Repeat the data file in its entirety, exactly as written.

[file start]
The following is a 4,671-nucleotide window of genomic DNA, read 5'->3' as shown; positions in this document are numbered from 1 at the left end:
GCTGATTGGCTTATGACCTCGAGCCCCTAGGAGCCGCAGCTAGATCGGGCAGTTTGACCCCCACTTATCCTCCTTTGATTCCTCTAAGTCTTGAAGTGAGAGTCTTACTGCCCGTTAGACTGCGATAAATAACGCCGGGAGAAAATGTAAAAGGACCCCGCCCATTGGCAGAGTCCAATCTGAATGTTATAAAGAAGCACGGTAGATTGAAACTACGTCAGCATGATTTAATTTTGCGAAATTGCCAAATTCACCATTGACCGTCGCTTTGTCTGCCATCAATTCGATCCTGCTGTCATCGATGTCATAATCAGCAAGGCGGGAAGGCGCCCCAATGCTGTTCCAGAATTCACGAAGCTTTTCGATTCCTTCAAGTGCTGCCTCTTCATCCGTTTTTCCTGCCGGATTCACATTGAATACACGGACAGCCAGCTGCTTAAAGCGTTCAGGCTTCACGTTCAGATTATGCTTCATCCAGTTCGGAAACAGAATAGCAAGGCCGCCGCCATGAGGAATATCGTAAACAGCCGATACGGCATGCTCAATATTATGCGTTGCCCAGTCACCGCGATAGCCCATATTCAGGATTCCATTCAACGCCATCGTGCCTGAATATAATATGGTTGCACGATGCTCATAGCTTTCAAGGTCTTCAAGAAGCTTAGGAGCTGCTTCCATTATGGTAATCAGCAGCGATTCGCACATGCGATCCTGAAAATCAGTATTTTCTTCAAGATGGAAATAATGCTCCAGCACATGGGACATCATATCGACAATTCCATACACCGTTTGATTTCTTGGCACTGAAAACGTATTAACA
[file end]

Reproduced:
The following is a 4,671-nucleotide window of genomic DNA, read 5'->3' as shown; positions in this document are numbered from 1 at the left end:
GCTGATTGGCTTATGACCTCGAGCCCCTAGGAGCCGCAGCTAGATCGGGCAGTTTGACCCCCACTTATCCTCCTTTGATTCCTCTAAGTCTTGAAGTGAGAGTCTTACTGCCCGTTAGACTGCGATAAATAACGCCGGGAGAAAATGTAAAAGGACCCCGCCCATTGGCAGAGTCCAATCTGAATGTTATAAAGAAGCACGGTAGATTGAAACTACGTCAGCATGATTTAATTTTGCGAAATTGCCAAATTCACCATTGACCGTCGCTTTGTCTGCCATCAATTCGATCCTGCTGTCATCGATGTCATAATCAGCAAGGCGGGAAGGCGCCCCAATGCTGTTCCAGAATTCACGAAGCTTTTCGATTCCTTCAAGTGCTGCCTCTTCATCCGTTTTTCCTGCCGGATTCACATTGAATACACGGACAGCCAGCTGCTTAAAGCGTTCAGGCTTCACGTTCAGATTATGCTTCATCCAGTTCGGAAACAGAATAGCAAGGCCGCCGCCATGAGGAATATCGTAAACAGCCGATACGGCATGCTCAATATTATGCGTTGCCCAGTCACCGCGATAGCCCATATTCAGGATTCCATTCAACGCCATCGTGCCTGAATATAATATGGTTGCACGATGCTCATAGCTTTCAAGGTCTTCAAGAAGCTTAGGAGCTGCTTCCATTATGGTAATCAGCAGCGATTCGCACATGCGATCCTGAAAATCAGTATTTTCTTCAAGATGGAAATAATGCTCCAGCACATGGGACATCATATCGACAATTCCATACACCGTTTGATTTCTTGGCACTGAAAACGTATTAACA